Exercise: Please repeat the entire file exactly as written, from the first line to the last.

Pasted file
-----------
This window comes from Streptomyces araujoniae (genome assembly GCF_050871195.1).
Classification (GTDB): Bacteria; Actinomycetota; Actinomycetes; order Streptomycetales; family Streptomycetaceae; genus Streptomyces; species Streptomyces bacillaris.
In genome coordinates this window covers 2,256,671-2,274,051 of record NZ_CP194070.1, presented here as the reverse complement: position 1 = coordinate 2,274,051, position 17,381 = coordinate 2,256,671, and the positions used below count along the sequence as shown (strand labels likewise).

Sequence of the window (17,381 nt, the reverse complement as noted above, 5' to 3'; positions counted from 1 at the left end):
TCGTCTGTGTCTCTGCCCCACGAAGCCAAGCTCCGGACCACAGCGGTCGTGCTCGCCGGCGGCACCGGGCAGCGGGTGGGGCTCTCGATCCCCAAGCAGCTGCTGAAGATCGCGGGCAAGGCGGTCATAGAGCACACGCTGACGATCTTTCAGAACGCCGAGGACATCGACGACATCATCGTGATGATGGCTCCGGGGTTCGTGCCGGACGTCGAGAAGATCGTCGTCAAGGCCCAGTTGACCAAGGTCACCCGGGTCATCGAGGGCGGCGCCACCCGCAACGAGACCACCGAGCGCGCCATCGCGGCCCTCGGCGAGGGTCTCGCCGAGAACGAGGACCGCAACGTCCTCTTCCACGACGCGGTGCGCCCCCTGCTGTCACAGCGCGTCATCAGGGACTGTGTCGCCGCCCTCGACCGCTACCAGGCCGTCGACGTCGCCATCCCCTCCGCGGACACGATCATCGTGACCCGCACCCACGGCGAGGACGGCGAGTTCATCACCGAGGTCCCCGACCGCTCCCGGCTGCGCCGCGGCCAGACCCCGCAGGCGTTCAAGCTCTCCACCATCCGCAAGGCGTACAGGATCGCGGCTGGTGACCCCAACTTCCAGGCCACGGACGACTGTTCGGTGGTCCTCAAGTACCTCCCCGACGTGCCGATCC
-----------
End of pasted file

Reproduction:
This window comes from Streptomyces araujoniae (genome assembly GCF_050871195.1).
Classification (GTDB): Bacteria; Actinomycetota; Actinomycetes; order Streptomycetales; family Streptomycetaceae; genus Streptomyces; species Streptomyces bacillaris.
In genome coordinates this window covers 2,256,671-2,274,051 of record NZ_CP194070.1, presented here as the reverse complement: position 1 = coordinate 2,274,051, position 17,381 = coordinate 2,256,671, and the positions used below count along the sequence as shown (strand labels likewise).

Sequence of the window (17,381 nt, the reverse complement as noted above, 5' to 3'; positions counted from 1 at the left end):
TCGTCTGTGTCTCTGCCCCACGAAGCCAAGCTCCGGACCACAGCGGTCGTGCTCGCCGGCGGCACCGGGCAGCGGGTGGGGCTCTCGATCCCCAAGCAGCTGCTGAAGATCGCGGGCAAGGCGGTCATAGAGCACACGCTGACGATCTTTCAGAACGCCGAGGACATCGACGACATCATCGTGATGATGGCTCCGGGGTTCGTGCCGGACGTCGAGAAGATCGTCGTCAAGGCCCAGTTGACCAAGGTCACCCGGGTCATCGAGGGCGGCGCCACCCGCAACGAGACCACCGAGCGCGCCATCGCGGCCCTCGGCGAGGGTCTCGCCGAGAACGAGGACCGCAACGTCCTCTTCCACGACGCGGTGCGCCCCCTGCTGTCACAGCGCGTCATCAGGGACTGTGTCGCCGCCCTCGACCGCTACCAGGCCGTCGACGTCGCCATCCCCTCCGCGGACACGATCATCGTGACCCGCACCCACGGCGAGGACGGCGAGTTCATCACCGAGGTCCCCGACCGCTCCCGGCTGCGCCGCGGCCAGACCCCGCAGGCGTTCAAGCTCTCCACCATCCGCAAGGCGTACAGGATCGCGGCTGGTGACCCCAACTTCCAGGCCACGGACGACTGTTCGGTGGTCCTCAAGTACCTCCCCGACGTGCCGATCC